By David Jones, Broad Acre Agronomist, Msc. Agriculture
Growers are warned to keep a close eye out for Russian Wheat Aphid in wheat and barley crops. The small aphid around 2mm in length produces a toxic saliva when feeding on young plants, giving rise to a characteristic white and red streaking up the leaves of infected plants.
Infected tillers often roll up, revealing the aphids protected inside when opened up. Yield loss is mainly the result of plant stress and loss of tiller numbers which can be severe if populations are allowed to persist.
Thresholds for treatment range from 10-20%, but if you are seeing symptoms of damage at early tillering it is very important to respond. Clothianidin and thiamethoxam seed dressings give reasonable early control but in high pressure seasons will not be sufficient.
All populations that I have tested recently are susceptible to pirimicarb, which is far more selective than the alternative of chlorpyrifos which is very damaging to beneficial species. Growers are reminded that the temperature needs to be above 16C for optimum performance of pirimicarb otherwise the vapour phase and fumigant activity is much reduced leading to poor control. Lambda-cyhalothrin can be used to low populations but is less effective.
Pirimicarb is very low risk to Bees, which are unlikely to be present in fields at the time you are likely to be spraying for Russian Wheat Aphids, but if you do have hives nearby be sensible. The best method of cultural control is to eliminate the green bridge; get rid of volunteer cereal plants in the fallow leading up to planting.
Potato Seed Treatments
Current dry conditions have encouraged many potato growers to plant very deep to hit moisture. On the one hand this is the right thing to do, but it also increases the time taken for emergence and raises the risk of Stem Canker.
Clean, certified seed, close inspection of seed tubers and long rotations are very effective at reducing Rhizoctonia in potato crops, which causes Stem Canker and Black Scurf. But in most cases it pays to protect the crop properly with an approved seed treatment.
Only problem, there do not appear to be any approved fungicides available. In a country that grows well over 100,000 hectares annually.
To qualify this let us look at the options and the evidence:
Monceren GT (imidacloprid, thiram, pencycuron)
The pencycuron loading is only 50g per litre. If you look at UK and NZ research pencycuron is applied at 250g of active per ton of seed. It is highly active on Rhizoctonia but has very little activity on Silver Scurf (I commonly pick this up in Asante and Shangi). Has the benefit of the thiram for Fusarium Dry Rots and Gangrene, plus the imidacloprid for insect pests so a good all-round product.
Maxim XL (fludioxonil)
25g/litre fludioxonil. At 1.0 lt per ton of seed this is very good on Rhizoctonia, and has activity on Silver Scurf. Of course, you need to add an insecticide, to this but when solely looking at diseases this is a solid seed treatment.
Cheap and widely available but not approved as a seed treatment. Just 10g per ton is a very useful addition to supress Silver Scurf but it will not cover Rhizoctonia. Be aware that you must NOT MUST USE IMAZALIL ON TUBERS WHERE AZOXYSTROBIN IS APPLIED IN FURROW – as this can severely slow emergence.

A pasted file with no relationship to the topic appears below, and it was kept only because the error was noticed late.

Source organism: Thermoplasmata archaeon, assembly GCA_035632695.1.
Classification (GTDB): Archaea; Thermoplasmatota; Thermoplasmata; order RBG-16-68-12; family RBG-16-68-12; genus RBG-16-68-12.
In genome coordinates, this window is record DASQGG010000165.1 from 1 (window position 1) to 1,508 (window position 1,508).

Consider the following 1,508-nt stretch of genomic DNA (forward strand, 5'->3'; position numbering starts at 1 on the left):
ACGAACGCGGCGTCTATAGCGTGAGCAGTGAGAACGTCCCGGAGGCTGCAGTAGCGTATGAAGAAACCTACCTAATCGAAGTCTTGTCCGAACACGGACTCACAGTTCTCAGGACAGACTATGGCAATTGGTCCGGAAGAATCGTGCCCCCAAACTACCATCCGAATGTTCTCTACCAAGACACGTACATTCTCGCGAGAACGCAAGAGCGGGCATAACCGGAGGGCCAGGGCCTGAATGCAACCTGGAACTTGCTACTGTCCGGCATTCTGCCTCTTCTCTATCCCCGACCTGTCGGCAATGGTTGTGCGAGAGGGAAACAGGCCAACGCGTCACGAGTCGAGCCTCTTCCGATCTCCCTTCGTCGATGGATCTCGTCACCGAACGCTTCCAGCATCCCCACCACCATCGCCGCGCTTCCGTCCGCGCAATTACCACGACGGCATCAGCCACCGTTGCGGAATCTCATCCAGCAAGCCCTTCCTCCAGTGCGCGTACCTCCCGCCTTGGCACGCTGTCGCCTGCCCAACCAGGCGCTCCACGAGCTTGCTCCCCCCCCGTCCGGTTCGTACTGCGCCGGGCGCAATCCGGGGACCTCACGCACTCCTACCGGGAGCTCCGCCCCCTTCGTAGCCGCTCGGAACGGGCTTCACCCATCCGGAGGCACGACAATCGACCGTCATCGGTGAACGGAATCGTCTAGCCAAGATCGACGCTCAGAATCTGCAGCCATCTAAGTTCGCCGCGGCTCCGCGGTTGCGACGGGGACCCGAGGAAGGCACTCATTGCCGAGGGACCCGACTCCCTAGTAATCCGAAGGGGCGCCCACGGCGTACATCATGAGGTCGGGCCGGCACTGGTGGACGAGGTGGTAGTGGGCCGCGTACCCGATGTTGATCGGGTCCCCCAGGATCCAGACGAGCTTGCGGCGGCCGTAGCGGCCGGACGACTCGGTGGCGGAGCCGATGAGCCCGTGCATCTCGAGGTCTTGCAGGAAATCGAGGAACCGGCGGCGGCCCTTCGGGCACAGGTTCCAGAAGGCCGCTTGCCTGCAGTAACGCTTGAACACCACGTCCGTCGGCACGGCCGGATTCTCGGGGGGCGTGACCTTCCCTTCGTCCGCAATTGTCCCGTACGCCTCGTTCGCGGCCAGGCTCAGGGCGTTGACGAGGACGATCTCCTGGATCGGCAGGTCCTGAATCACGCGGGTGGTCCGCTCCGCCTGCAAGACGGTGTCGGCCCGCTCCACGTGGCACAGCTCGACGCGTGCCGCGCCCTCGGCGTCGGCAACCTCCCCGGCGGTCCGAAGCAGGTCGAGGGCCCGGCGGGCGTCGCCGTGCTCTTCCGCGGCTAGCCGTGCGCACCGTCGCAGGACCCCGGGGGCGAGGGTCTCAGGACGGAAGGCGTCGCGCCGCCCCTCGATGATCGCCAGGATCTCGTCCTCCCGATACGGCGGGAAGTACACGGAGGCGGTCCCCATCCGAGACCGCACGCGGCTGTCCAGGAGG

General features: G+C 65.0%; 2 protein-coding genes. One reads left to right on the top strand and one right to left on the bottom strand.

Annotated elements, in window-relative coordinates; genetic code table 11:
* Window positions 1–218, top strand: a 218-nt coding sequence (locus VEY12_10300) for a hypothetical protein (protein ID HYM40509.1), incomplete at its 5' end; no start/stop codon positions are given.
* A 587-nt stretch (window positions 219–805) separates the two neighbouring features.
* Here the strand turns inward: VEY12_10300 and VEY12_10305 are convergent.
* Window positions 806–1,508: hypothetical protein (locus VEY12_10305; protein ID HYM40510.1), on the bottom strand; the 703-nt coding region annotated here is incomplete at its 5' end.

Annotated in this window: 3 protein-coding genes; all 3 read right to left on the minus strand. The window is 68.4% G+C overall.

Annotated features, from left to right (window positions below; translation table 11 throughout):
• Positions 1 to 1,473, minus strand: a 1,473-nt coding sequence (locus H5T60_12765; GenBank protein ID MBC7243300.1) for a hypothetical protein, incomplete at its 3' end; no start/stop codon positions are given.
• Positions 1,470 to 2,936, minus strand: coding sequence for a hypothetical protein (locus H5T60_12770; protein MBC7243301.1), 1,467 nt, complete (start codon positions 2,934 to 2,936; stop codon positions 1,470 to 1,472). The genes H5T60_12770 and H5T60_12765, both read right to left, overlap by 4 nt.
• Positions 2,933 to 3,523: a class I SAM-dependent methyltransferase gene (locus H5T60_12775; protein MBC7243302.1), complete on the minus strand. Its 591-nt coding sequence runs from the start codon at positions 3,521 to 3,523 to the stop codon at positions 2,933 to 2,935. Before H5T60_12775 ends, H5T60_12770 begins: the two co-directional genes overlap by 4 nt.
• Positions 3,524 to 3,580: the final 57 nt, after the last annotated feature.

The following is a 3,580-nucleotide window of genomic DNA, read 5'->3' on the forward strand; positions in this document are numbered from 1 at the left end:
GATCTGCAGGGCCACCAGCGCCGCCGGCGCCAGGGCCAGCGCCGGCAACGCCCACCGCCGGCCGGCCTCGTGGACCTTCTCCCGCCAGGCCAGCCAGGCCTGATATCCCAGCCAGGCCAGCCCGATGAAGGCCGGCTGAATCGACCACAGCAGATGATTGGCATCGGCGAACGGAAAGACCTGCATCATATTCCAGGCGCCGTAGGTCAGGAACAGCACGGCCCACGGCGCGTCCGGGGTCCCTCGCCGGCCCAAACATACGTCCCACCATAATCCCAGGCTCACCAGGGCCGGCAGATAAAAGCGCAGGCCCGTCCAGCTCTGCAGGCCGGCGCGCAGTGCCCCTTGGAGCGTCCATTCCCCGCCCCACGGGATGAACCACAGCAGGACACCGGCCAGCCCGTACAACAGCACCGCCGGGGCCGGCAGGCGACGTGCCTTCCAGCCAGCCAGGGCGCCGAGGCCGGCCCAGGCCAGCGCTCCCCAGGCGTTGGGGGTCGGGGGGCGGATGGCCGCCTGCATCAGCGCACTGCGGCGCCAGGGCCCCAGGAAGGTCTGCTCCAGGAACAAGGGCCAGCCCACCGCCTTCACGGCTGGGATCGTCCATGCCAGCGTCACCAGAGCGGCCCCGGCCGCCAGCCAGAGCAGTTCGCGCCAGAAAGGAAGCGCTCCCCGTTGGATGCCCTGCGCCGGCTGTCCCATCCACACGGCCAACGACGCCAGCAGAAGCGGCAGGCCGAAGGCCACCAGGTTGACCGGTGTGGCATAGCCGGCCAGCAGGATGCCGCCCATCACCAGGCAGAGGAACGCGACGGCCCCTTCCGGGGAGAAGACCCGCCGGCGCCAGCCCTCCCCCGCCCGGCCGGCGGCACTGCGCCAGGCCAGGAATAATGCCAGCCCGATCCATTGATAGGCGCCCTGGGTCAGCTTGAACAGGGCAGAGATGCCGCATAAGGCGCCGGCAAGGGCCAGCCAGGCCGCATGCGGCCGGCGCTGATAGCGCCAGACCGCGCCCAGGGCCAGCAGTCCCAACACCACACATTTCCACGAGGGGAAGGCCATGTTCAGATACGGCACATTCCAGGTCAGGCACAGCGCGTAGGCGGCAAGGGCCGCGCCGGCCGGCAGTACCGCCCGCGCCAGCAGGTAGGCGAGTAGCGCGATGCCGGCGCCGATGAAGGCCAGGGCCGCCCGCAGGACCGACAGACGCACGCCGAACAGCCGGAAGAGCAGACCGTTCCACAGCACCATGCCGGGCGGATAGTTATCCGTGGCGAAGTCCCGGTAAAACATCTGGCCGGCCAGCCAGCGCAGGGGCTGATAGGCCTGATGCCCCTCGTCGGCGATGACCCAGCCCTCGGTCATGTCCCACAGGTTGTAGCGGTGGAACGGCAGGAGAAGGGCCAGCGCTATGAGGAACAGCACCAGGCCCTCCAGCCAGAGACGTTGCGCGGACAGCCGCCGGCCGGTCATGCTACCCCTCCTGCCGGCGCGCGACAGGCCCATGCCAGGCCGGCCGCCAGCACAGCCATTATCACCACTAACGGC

A very useful in-furrow treatment to reduce Black Dot and Silver Scurf, but it does not replace a proper seed treatment of the tubers. A lot of work by SRUC in Scotland has shown much faster emergence.
Think carefully about Canola fertiliser placement
Placing fertiliser near the seed to speed up establishment makes so much sense. But what are the negative consequences? Well, this recently published research from the Department of Primary Industries Southern New South Wales, ‘Research Results 2018’ gives us an insight.
This is one site, one trial, one set of weather conditions but it does highlight the effect that placing N too close to the seed can have on canola establishment (or any other seed for that matter).
Note that IBS (incorporated by sowing) where the fertiliser is not concentrated near the seed is far safer, but of course the seedlings take more time to reach the fertiliser.
The study also found that Triple Super Phosphate placed WITH the seed reduced establishment too, but placed 2.5cm below the seed showed no reduction in establishment.
Farming for the future requires a change of approach. Monoculture, soil degradation and climate change and soil degradation are threats to the future of how we feed the planet.
Agventure Ltd set up the Center of Excellence for Crop Rotation to help farmers diversify cropping systems and introduce techniques which have a long-term outlook to improve soil health.
The Center of Excellence for Crop Rotation works extensively with Crop Nutrition Laboratory Services Ltd (CropNuts).
Till next time,
David Jones is the Broad Acre Specialist at Crop Nutrition Laboratory Services Ltd. (CROPNUTS). David has a keen interest in soils and no till farming systems where he has undertaken work looking into weed levels and changes in soil structure, and has extensive experience in field trials and in the development of precision farming techniques. In his spare time he enjoys playing rugby.
Till next time,